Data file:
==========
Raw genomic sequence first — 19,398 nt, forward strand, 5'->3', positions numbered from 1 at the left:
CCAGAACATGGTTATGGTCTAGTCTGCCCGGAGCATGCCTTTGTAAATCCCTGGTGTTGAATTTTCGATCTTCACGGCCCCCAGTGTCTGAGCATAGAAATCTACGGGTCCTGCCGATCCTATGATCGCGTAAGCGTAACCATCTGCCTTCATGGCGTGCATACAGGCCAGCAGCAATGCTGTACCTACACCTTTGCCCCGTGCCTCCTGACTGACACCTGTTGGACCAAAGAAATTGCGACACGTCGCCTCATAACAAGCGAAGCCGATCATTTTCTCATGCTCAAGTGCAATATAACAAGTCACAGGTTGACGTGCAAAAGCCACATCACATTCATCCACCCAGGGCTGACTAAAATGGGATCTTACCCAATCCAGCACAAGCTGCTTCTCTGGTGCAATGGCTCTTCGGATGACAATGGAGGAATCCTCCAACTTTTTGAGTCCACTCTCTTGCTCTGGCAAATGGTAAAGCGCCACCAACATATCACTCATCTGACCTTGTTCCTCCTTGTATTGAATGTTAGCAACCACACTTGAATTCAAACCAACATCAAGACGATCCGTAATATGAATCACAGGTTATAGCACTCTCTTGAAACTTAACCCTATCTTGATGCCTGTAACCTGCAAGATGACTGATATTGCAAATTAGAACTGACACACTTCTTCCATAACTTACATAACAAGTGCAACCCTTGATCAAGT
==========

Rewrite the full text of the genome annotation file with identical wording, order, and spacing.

Raw genomic sequence first — 19,398 nt, forward strand, 5'->3', positions numbered from 1 at the left:
CCAGAACATGGTTATGGTCTAGTCTGCCCGGAGCATGCCTTTGTAAATCCCTGGTGTTGAATTTTCGATCTTCACGGCCCCCAGTGTCTGAGCATAGAAATCTACGGGTCCTGCCGATCCTATGATCGCGTAAGCGTAACCATCTGCCTTCATGGCGTGCATACAGGCCAGCAGCAATGCTGTACCTACACCTTTGCCCCGTGCCTCCTGACTGACACCTGTTGGACCAAAGAAATTGCGACACGTCGCCTCATAACAAGCGAAGCCGATCATTTTCTCATGCTCAAGTGCAATATAACAAGTCACAGGTTGACGTGCAAAAGCCACATCACATTCATCCACCCAGGGCTGACTAAAATGGGATCTTACCCAATCCAGCACAAGCTGCTTCTCTGGTGCAATGGCTCTTCGGATGACAATGGAGGAATCCTCCAACTTTTTGAGTCCACTCTCTTGCTCTGGCAAATGGTAAAGCGCCACCAACATATCACTCATCTGACCTTGTTCCTCCTTGTATTGAATGTTAGCAACCACACTTGAATTCAAACCAACATCAAGACGATCCGTAATATGAATCACAGGTTATAGCACTCTCTTGAAACTTAACCCTATCTTGATGCCTGTAACCTGCAAGATGACTGATATTGCAAATTAGAACTGACACACTTCTTCCATAACTTACATAACAAGTGCAACCCTTGATCAAGT